Tuesday, February 1, 2011

Are We There Yet?

 

 

Are you waiting for Health Train Express on the train platform? Have a seat and call  911.

If you are at all wondering if your doctor will be there next time  you call,  you are operating in reality. In a recent survey sponsored by a well known EMR vendor the results are stunning.  Practice Fusion’s independent consultants found the following:

Key findings:
* 41 percent of doctors report that their practice is doing worse this year compared to last year. Compared to 26 percent who report their practice doing better and 31 percent report no change.
* 59 percent report that new technology has made things easier for their medical practice.
* 73 percent report that the computers in their practice are over three years old on average (21 percent in the five to six-year-old range).
* 69 percent of doctors report being satisfied to extremely satisfied with their career despite these challenges.
* Doctors were also asked to report their practice's top negative pressures and positive trends in a series of open ended questions.
* Issues relating to practice administration (31 percent), insurance and reimbursement (26 percent) and difficult patients (11 percent) are the top negative pressures on the practices.
* Positive trends are led by advancements in medicine (22 percent), patient quality (19 percent) and improvement in the healthcare workforce (15 percent).
* 80% of US physicians practice in groups of 9 or less according to the AMA.

View Practice Fusion's 2011 State of the Small Practice info graphic. Raw data from the survey is available free upon request. Practice Fusion is also offering physician sources across the country to talk about their own experiences managing a small practice.
Survey Methodology
The Practice Fusion State of the Small Practice study was conducted by internet survey in December 2010 with MDLinx. Responses to 10 questions were collected from a national sample of 100 physicians. The majority of respondents were primary care providers in practices with fewer than six providers.

Admittedly this was not a very scientific study, nor was their any indication of the demographic of the study group, not taking into account the geographic location, age of the physician, or medical practice. The statistic lumped all small practices from 1-9 physicians.   That is quite a spread. The resources of a one or two man group are far different than  three or more individual practitioners.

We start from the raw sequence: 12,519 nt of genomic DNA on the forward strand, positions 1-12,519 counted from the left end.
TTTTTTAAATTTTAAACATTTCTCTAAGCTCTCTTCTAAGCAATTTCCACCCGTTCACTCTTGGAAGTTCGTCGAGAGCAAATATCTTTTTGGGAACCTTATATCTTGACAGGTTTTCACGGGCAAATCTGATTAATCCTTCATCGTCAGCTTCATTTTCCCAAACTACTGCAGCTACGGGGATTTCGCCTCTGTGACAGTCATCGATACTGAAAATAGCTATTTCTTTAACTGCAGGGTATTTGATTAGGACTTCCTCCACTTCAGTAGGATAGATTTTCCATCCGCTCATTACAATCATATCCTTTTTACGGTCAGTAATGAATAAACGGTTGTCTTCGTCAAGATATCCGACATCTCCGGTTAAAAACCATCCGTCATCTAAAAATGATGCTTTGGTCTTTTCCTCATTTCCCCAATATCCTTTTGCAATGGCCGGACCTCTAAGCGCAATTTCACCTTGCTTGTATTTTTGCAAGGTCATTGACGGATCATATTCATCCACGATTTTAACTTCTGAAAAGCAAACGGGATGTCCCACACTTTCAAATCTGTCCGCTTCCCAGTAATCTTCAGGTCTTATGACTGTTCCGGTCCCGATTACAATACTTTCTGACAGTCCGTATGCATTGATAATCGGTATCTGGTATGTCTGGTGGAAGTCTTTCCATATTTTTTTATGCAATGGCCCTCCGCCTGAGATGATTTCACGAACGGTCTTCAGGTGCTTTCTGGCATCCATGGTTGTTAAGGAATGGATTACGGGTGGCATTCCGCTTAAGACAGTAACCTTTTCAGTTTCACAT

"Small primary care medical practices are the backbone of the US healthcare system," said Ryan Howard, CEO of Practice Fusion. "These are family doctors on the front lines, they're passionate about caring for their patients and our survey indicates  that they're struggling. “

EMR vendors as part of their service will evaluate a medical practice for implementing a system. This includes a thorough analysis of costs and return on investment.  They know the financials  within which physicians operate.  If anything they are biased toward selling their system,, and having a client be able to purchase and pay for it.

This survey by Practice Fusion (which offers a totally free EMR which operates in the cloud) points out that even with a ‘free EMR”  practices cannot afford the down time or the cost of minimal hardware investment.

Most small practices, and larger ones are operated with less than optimal physician/staff ratios.  The staff has to be multi-tasking in their job description. This is not always possible.

How many times do  you receive an answering machine when you call the  doctor’s office?  My observation is it occurs a great deal of the time. The message is ‘if it is a medical emergency to call 911 or go to the emergency room.” 

How about that for improved quality of care?  Government studies do not measure that metric, “the first mile to the health care system”.

Let me have your thoughts on this matter.

You can tweet me @anophthalmus, or leave a message on facebook/garylevin

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